No one in town has ever seen anything like it; a slimy, mobile tube of glistening yellow flesh with dull, staring eyes and an obscene, probing mouth. But the real horror is not what it looks like, or what it does when it invades your flesh - but what it makes you do to others. Thanks Amazon.Com for that MARVELOUS introduction. This is another book I have to wait until August to get the Mass Market reveal. It sounds pretty damn awesome. It's like mind control flubber, how freaking cool is that?! I can't wait. I really can't. It's going to be fabulous. It's going to end up being a movie (most likely). I really really really can't wait.

Lost Echoes: Joe R. Lansdale
This one is written by a 6-Time Stoker winner, so I know it's gotta be good. Oh yeah, he's also the same guy who wrote Bubba Ho-Tep...yes. The one with Bruce (i'd let you bone me with that chin) Campbell. Well, at least the short story that INSPIRED the film. This one is about Harry Wilkes, who develops the disconcerting ability of “hearing” trapped sounds that carry full-blown and bloody images of murders, rapes, vicious beatings, and traffic accidents. Uh, sounds terrifying and awesome.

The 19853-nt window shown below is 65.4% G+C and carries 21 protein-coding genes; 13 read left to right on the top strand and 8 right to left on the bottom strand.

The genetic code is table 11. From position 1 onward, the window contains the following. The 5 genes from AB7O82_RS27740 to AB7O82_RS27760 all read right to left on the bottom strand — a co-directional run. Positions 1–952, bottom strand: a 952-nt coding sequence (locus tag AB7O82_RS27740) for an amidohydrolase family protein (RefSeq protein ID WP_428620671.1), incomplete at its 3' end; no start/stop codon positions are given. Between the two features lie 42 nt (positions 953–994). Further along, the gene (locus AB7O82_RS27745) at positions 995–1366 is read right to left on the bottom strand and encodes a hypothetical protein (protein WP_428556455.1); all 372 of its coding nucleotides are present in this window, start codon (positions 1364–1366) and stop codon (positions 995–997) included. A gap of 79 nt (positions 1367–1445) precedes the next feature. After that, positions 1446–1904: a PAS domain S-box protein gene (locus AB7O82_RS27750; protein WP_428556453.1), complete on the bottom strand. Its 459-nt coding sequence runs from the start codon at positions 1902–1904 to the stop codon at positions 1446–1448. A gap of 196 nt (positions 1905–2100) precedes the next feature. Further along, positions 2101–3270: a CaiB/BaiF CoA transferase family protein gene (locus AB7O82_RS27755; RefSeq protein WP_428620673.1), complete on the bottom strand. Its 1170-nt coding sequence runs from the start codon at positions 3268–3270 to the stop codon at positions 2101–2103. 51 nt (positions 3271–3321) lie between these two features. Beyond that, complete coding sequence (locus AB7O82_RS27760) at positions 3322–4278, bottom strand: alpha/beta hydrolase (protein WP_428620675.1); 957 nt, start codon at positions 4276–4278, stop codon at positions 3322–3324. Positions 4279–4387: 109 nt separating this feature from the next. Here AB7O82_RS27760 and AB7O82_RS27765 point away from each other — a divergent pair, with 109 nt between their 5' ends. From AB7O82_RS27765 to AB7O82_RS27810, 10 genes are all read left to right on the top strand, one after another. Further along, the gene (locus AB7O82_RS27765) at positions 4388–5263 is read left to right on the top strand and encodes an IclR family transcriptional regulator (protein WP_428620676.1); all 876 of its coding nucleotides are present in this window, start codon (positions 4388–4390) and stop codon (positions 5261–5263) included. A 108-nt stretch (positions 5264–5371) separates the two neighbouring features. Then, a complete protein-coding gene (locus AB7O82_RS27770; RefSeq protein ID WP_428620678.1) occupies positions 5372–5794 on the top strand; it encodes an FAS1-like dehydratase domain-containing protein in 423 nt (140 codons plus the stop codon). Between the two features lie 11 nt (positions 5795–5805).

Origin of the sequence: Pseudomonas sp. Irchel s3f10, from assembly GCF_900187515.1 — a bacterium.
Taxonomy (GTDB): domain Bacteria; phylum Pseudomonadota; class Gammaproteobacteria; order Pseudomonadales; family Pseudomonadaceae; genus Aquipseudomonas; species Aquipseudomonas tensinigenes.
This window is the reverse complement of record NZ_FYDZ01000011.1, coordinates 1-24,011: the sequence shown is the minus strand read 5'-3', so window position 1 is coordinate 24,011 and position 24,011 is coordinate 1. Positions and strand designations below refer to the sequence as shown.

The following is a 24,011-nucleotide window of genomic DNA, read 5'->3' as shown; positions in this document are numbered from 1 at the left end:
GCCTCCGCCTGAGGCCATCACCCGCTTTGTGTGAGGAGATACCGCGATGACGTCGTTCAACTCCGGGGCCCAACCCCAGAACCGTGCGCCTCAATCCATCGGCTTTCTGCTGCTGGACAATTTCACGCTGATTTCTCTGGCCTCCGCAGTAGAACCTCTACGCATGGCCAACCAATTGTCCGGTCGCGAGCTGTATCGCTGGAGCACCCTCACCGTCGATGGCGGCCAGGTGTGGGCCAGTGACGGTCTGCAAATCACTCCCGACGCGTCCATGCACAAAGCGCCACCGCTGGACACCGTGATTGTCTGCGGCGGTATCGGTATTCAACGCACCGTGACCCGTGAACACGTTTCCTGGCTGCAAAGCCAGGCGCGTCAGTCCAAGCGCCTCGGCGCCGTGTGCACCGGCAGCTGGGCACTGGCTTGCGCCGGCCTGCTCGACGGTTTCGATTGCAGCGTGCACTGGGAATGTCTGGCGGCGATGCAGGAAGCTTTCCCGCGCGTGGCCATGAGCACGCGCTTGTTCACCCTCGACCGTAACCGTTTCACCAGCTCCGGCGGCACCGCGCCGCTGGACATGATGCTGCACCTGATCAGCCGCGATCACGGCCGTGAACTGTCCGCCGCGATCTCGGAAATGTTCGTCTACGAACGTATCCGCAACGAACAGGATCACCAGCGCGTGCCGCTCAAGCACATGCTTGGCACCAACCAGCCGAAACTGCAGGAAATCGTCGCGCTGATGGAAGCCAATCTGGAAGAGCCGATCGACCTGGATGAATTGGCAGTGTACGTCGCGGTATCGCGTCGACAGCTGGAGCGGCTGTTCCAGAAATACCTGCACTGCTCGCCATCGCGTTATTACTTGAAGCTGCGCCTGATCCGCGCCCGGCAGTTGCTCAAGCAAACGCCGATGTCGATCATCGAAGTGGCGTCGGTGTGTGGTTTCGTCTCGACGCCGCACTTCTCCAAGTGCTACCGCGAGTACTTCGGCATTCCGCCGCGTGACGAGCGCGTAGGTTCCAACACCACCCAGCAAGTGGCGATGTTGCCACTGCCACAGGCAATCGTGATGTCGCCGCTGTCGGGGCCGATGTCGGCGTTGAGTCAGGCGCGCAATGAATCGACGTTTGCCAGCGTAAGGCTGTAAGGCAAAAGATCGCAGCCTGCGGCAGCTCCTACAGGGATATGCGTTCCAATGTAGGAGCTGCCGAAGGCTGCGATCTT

Sharp Objects: Gillian Flynn
Chicago journalist Camille Preaker — whose penchant for self-mutilation has left her body a scarred map — is sent back to her hometown of Wind Gap, Missouri, to cover the murders of several young girls. Did an out-of-towner commit the crimes, as the police chief thinks, or was it a local, as Camille gradually comes to believe? Every day there brings her closer to an answer, but also forces her to relive more of her appalling childhood. -Entertainment Weekly
I love mysteries, I love them. I can't wait.

Cemetery Dance: Douglas Preston & Lincoln Child